by Hannah Gais
Since the Syriza party came to power in Greece’s January elections, Greek Prime Minister Alexis Tsipras has made a point of ruffling feathers in Brussels. His trip to Moscow last week has, however, put some in Europe on high alert.
Analysts have cited Tsipras’ comments disparaging Europe’s sanctions on Russia, his party’s ties to Russian political figures and his recent charm offensive as signs that Greece is not only pivoting away from the European Union but will soon become Russia’s “Trojan Horse” in Europe — a means of weakening the union from within. These fears, however, are greatly exaggerated.
Syriza’s Russia ties have faced significant scrutiny ever since the party’s big electoral win.
One of Tsipras’ first meetings as prime minister was with Andrei Maslov, the Russian ambassador to Greece.
Tsipras is critical of sanctions and is one of the few major European leaders to have publicly spoken out against the government in Kiev, accusing them of harboring neo-Nazis.
It should have come as no surprise, then, that just days before Tsipras traveled to Moscow, he re-asserted that EU sanctions against Russia are “senseless” and a “road to nowhere.”
In an interview with TASS, one of Russia’s state-owned media agencies, he signaled that he would be willing to put his foot down if the EU was to impose additional sanctions on Russia and that the EU should not take Greece’s support for granted.
“Don’t think that Greece’s position is a given, the situation has changed and now there is another government in Greece. And now you should ask us before you take any decisions,” Tsipras told TASS, recounting a conversation he had with European Council President Donald Tusk.
“I support the point of view that there is a need for a dialogue and diplomacy, we should sit down at the negotiating table and find the solutions to major problems.”
Other officials in Syriza and their coalition partners, the Independent Greeks party, have even stronger ties to the Kremlin.
Defense Minister Panos Kammenos and Foreign Minister Nikos Kotzias both have documented ties to Alexander Dugin, a Russian Eurasianist and academic close to Putin.
A trove of e-mails released by a Russian hacker group and analyzed by Radio Free Europe/Radio Liberty shows that both Kammenos and Kotzias have been in communication with Georgy Gavrish, a close friend of Dugin’s. Gavrish also lived in Greece for a few years, up until 2013. There has been no evidence to date that Syriza has received monetary support from Dugin or his associates.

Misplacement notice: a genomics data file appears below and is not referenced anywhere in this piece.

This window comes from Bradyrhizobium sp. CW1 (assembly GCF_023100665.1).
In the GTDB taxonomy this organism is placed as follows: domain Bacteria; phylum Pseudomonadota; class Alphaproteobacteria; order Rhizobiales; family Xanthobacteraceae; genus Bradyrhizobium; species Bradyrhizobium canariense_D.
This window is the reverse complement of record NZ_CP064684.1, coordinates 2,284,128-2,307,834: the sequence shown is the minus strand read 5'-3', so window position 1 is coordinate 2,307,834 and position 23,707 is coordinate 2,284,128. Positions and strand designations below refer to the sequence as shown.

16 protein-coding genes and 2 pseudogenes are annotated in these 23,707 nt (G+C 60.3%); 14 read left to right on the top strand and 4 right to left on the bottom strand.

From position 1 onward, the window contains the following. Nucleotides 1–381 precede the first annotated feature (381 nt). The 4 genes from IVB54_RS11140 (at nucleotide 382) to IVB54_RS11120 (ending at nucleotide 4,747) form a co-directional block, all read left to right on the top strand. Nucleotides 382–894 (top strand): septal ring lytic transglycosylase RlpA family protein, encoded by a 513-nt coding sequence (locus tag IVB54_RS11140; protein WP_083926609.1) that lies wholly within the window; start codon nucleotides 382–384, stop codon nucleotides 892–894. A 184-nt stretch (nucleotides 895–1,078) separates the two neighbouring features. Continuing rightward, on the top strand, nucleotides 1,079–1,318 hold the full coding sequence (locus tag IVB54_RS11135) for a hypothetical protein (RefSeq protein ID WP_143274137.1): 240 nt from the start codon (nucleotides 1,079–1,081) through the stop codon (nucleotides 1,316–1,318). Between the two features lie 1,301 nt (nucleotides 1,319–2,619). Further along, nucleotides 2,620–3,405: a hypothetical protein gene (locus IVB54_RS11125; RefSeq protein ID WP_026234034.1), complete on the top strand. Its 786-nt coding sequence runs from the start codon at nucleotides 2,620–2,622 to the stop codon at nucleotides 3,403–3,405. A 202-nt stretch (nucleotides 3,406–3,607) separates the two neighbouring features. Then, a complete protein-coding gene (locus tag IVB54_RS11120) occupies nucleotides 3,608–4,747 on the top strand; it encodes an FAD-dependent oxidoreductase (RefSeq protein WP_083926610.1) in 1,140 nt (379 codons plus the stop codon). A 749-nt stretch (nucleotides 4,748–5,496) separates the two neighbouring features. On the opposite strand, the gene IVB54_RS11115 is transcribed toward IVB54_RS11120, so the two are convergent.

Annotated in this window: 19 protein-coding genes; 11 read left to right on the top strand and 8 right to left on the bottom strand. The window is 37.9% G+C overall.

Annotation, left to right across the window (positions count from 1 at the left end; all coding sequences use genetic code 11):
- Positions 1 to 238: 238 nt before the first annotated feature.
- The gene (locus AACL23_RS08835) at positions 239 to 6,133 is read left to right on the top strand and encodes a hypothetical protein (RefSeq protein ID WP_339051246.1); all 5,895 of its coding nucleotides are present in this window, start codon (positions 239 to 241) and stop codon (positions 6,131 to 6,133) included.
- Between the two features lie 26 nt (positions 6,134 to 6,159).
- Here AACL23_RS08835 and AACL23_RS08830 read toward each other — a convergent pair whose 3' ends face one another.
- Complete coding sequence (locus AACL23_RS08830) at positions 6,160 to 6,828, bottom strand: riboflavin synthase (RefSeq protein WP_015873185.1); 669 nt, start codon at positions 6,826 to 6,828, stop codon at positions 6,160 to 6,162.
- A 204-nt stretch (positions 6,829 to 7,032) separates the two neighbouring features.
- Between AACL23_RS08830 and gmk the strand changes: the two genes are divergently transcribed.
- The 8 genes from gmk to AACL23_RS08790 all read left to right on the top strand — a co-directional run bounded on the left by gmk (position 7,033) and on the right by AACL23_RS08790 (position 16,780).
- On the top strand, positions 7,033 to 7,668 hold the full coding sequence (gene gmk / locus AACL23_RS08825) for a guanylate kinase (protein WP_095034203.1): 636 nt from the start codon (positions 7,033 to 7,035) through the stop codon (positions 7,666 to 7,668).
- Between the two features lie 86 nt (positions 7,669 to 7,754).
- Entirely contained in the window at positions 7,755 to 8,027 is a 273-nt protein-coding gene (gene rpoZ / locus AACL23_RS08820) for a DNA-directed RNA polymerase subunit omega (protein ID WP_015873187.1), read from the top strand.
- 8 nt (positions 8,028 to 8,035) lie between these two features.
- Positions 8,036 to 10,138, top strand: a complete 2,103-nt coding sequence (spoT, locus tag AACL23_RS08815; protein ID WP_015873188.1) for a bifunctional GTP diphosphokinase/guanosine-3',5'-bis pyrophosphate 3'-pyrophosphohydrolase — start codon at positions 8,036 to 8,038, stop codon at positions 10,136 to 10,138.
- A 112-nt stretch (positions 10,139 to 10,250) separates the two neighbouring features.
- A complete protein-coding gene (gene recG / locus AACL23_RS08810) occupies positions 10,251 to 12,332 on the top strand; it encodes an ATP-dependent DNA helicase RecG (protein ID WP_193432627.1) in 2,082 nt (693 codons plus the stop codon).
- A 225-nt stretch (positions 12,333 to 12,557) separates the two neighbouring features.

While these connections are sensational, hype over them obscures the larger picture — Russia and Greece have a long history of cooperation.
In recent years, under Prime Minister Kostas Karamanlis, who was in office from 2004 to 2009, bilateral relations flourished.
Karamanlis held several meetings with Putin, far more than he had with American leaders. He worked closely with the Russians on major energy projects, such as the Burgas-Alexandroupolis and South Stream pipelines.
Greece also bought materiel from Russia, the first NATO member to do so.
In other words, Tsipras’ behavior is not without precedent, nor is it without public support.
A Pew Research Center poll in the summer of 2014 found that 61 percent of the Greek public held a generally favorable view of Russia.
Warmer relations with Russia may not bode well for Greece’s relationship with the rest of the euro zone, and a full pivot to Russia could pose serious problems to its membership of the European Union.
That said, it is not an inevitable, or even probable, situation.
Russia’s “offer” to Tsipras — to the extent that there was one — was without substance.
Greece was not granted an exemption from Russia’s ban on European agricultural imports, nor was it offered any form of financial aid for its struggling economy.
Instead, Tsipras walked away with a joint action plan meant to increase cooperation in trade, tourism and energy, including discussion of a possible deal with Gazprom.
One headline in the Greek center-left newspaper Efimerida ton Syntakton described the meeting as “gas and some sympathy.”
The so-called pivot is most likely posturing. Tsipras, like his predecessors, understands that Greece’s economic crisis isn’t a burden it can bear alone.
Despite Greek officials periodically referring to Russia as a “Plan B,” Tsipras must surely realize that Greece will have to stick with the European Union if it has any hope of emerging from economic crisis.
“Greece is not a beggar asking different countries to solve its financing problems,” Bloomberg reported Tsipras as saying. “It’s a European problem. For a European problem, a European solution will be found.”
How that European problem will be solved has yet to pan out. But one thing is certain, Tsipras and Greece can expect little more than sympathy from Russia.
Hannah Gais is a nonresident fellow with Young Professionals in Foreign Policy, assistant editor at the Foreign Policy Association and director of The Eastern Project.
This article was originally posted on the Moscow Times. You can find the original article here.
Categories: greek bailout, Russia